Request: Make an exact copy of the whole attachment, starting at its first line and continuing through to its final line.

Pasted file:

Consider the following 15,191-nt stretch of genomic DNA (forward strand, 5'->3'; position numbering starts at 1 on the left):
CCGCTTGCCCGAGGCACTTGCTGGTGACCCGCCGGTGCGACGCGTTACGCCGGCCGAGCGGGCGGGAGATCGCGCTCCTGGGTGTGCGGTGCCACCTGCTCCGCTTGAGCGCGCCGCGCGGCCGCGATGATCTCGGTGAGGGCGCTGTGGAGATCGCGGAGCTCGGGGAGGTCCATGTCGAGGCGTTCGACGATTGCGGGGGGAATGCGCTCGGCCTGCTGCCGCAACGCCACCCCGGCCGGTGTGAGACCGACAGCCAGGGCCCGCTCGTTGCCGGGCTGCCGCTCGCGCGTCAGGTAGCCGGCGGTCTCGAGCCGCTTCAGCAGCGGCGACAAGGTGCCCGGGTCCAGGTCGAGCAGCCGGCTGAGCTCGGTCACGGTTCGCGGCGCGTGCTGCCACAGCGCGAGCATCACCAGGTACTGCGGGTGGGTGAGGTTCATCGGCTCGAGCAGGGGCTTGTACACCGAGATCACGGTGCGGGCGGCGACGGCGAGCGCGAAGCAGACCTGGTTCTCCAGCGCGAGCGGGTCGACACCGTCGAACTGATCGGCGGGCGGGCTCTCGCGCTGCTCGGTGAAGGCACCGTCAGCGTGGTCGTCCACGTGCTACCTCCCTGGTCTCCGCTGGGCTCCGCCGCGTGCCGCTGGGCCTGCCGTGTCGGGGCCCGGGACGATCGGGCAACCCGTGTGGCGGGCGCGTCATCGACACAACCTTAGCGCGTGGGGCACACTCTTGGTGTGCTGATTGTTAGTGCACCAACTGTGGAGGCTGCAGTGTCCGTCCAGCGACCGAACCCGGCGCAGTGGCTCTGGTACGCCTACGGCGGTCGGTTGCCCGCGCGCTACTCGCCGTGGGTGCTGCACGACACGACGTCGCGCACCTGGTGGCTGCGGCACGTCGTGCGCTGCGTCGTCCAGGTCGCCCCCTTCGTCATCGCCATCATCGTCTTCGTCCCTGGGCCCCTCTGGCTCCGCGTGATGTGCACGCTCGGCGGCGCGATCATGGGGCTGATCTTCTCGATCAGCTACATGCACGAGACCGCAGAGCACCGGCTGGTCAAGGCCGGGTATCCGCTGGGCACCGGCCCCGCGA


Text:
Consider the following 15,191-nt stretch of genomic DNA (forward strand, 5'->3'; position numbering starts at 1 on the left):
CCGCTTGCCCGAGGCACTTGCTGGTGACCCGCCGGTGCGACGCGTTACGCCGGCCGAGCGGGCGGGAGATCGCGCTCCTGGGTGTGCGGTGCCACCTGCTCCGCTTGAGCGCGCCGCGCGGCCGCGATGATCTCGGTGAGGGCGCTGTGGAGATCGCGGAGCTCGGGGAGGTCCATGTCGAGGCGTTCGACGATTGCGGGGGGAATGCGCTCGGCCTGCTGCCGCAACGCCACCCCGGCCGGTGTGAGACCGACAGCCAGGGCCCGCTCGTTGCCGGGCTGCCGCTCGCGCGTCAGGTAGCCGGCGGTCTCGAGCCGCTTCAGCAGCGGCGACAAGGTGCCCGGGTCCAGGTCGAGCAGCCGGCTGAGCTCGGTCACGGTTCGCGGCGCGTGCTGCCACAGCGCGAGCATCACCAGGTACTGCGGGTGGGTGAGGTTCATCGGCTCGAGCAGGGGCTTGTACACCGAGATCACGGTGCGGGCGGCGACGGCGAGCGCGAAGCAGACCTGGTTCTCCAGCGCGAGCGGGTCGACACCGTCGAACTGATCGGCGGGCGGGCTCTCGCGCTGCTCGGTGAAGGCACCGTCAGCGTGGTCGTCCACGTGCTACCTCCCTGGTCTCCGCTGGGCTCCGCCGCGTGCCGCTGGGCCTGCCGTGTCGGGGCCCGGGACGATCGGGCAACCCGTGTGGCGGGCGCGTCATCGACACAACCTTAGCGCGTGGGGCACACTCTTGGTGTGCTGATTGTTAGTGCACCAACTGTGGAGGCTGCAGTGTCCGTCCAGCGACCGAACCCGGCGCAGTGGCTCTGGTACGCCTACGGCGGTCGGTTGCCCGCGCGCTACTCGCCGTGGGTGCTGCACGACACGACGTCGCGCACCTGGTGGCTGCGGCACGTCGTGCGCTGCGTCGTCCAGGTCGCCCCCTTCGTCATCGCCATCATCGTCTTCGTCCCTGGGCCCCTCTGGCTCCGCGTGATGTGCACGCTCGGCGGCGCGATCATGGGGCTGATCTTCTCGATCAGCTACATGCACGAGACCGCAGAGCACCGGCTGGTCAAGGCCGGGTATCCGCTGGGCACCGGCCCCGCGA